A new ballot measure has been launched under the name “A Better Oregon,” with a mission to fund schools and public services through increased taxes on large, out-of-state businesses.

“Working families do their part to support our communities every year, but in Oregon, large- and out-of-state corporations don’t,” said Laura Illig, chief petitioner and parent leader. “A Better Oregon will make big corporations pay their fair share so we can have the schools and services our families deserve.”

The initiative was launched across the state at rallies Oct. 3, where volunteers worked to collect petition signatures. In order to be placed on the November 2016 ballot, the initiative needs 88,184 signatures.

To date, just more than 2,500 signatures have been gathered.

Melanni Rosales, Our Oregon communications director, said volunteers will continue collecting signatures until their goal is reached in time for the July 8, 2016, deadline for submissions to the Secretary of State.

Although businesses in Oregon account for $6.147 billion in tax revenue to the state, which at a rate of 5.7 percent is the lowest tax burden in the U.S. To compare, the individual income tax in Oregon is 9.9 percent, while the corporate income tax is 7.6 percent.

“Oregon has the lowest corporate taxes in the country, mainly because most corporations pay only low minimum taxes and those minimums are set at a very low threshold,” according to A Better Oregon.

The petition circulating would increase the corporate minimum tax for businesses with sales more than $25 million a year. That increase is proposed at 2.5 percent, which according to the Legislative Revenue Office, would bring in an additional $5.3 billion in the 2017 to 2019 budget years.

This additional funding could be used to pay for more teachers, lowering class sizes.

“Every parent in the state of Oregon has seen their (children’s) class size grow and their school year shrink,” said Collin Robinson, president of Oregon Parent Teachers Association. “In my child’s class, I’ve seen the number of students increase, while programs like art, music and physical education decrease. This measure is about the kind of future we’re creating for our kids. We’re going to make Oregon a better place to raise a family, and we’ll do it by working together.”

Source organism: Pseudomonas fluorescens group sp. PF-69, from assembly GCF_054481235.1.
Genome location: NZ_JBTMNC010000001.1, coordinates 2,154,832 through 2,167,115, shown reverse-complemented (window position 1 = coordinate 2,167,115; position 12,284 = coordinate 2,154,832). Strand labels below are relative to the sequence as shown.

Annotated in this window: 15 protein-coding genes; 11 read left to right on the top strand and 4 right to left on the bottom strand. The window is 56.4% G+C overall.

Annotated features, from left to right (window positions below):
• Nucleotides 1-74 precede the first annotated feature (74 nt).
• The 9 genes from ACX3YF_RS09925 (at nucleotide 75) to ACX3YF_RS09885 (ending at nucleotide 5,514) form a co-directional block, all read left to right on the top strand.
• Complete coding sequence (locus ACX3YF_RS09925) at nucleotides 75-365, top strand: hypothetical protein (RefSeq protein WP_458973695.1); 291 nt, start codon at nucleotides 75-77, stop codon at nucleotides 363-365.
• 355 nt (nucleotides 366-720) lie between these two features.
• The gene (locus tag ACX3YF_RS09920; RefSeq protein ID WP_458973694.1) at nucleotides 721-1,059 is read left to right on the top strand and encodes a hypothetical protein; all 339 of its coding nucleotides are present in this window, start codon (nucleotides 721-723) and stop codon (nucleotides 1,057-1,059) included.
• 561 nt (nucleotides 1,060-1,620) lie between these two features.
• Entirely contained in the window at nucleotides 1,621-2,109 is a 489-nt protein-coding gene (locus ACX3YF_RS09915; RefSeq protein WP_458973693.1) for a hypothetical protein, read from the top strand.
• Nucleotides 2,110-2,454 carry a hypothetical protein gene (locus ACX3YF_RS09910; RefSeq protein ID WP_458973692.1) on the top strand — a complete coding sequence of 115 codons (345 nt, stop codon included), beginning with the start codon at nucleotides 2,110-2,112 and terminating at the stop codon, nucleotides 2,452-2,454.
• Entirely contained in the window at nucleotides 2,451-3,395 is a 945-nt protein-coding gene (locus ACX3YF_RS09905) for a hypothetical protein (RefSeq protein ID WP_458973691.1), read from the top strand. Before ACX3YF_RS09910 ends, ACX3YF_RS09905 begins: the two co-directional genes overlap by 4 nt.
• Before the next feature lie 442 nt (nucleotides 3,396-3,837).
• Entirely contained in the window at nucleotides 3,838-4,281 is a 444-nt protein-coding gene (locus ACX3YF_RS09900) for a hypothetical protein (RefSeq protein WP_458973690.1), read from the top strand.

The additional revenue could also be allocated for assistance in health care and senior services.

So far, the initiative has garnered support from varying organizations and individuals, including education associations from around the state, local businesses and state representatives. Rep. Chris Gorsek, D-Troutdale, is among the eight to lend his name to the cause.

“After two terms in the Legislature, I’ve seen the impact scant funding has had on our schools and that many communities are under-served. I believe that we have to do something to make Oregon better,” Gorsek said. “That’s what this ballot measure does — it makes vital investments in schools and other services.”

He added this measure will hold out-of-state corporations accountable, and allow for the hiring of teachers, thereby reducing class sizes in Oregon schools.

“We have a great deal of need in Oregon (and in East Multnomah County) as the result of our lopsided funding that privileges big corporations over small business — this measure has the potential to meet those needs while evening the playing field,” Gorsek said. “I believe that implementation would be simple and as a result effective. It holds the largest corporations in the world to a fair minimum tax, and it builds on our current collection infrastructure.”

For more information about the measure, visit

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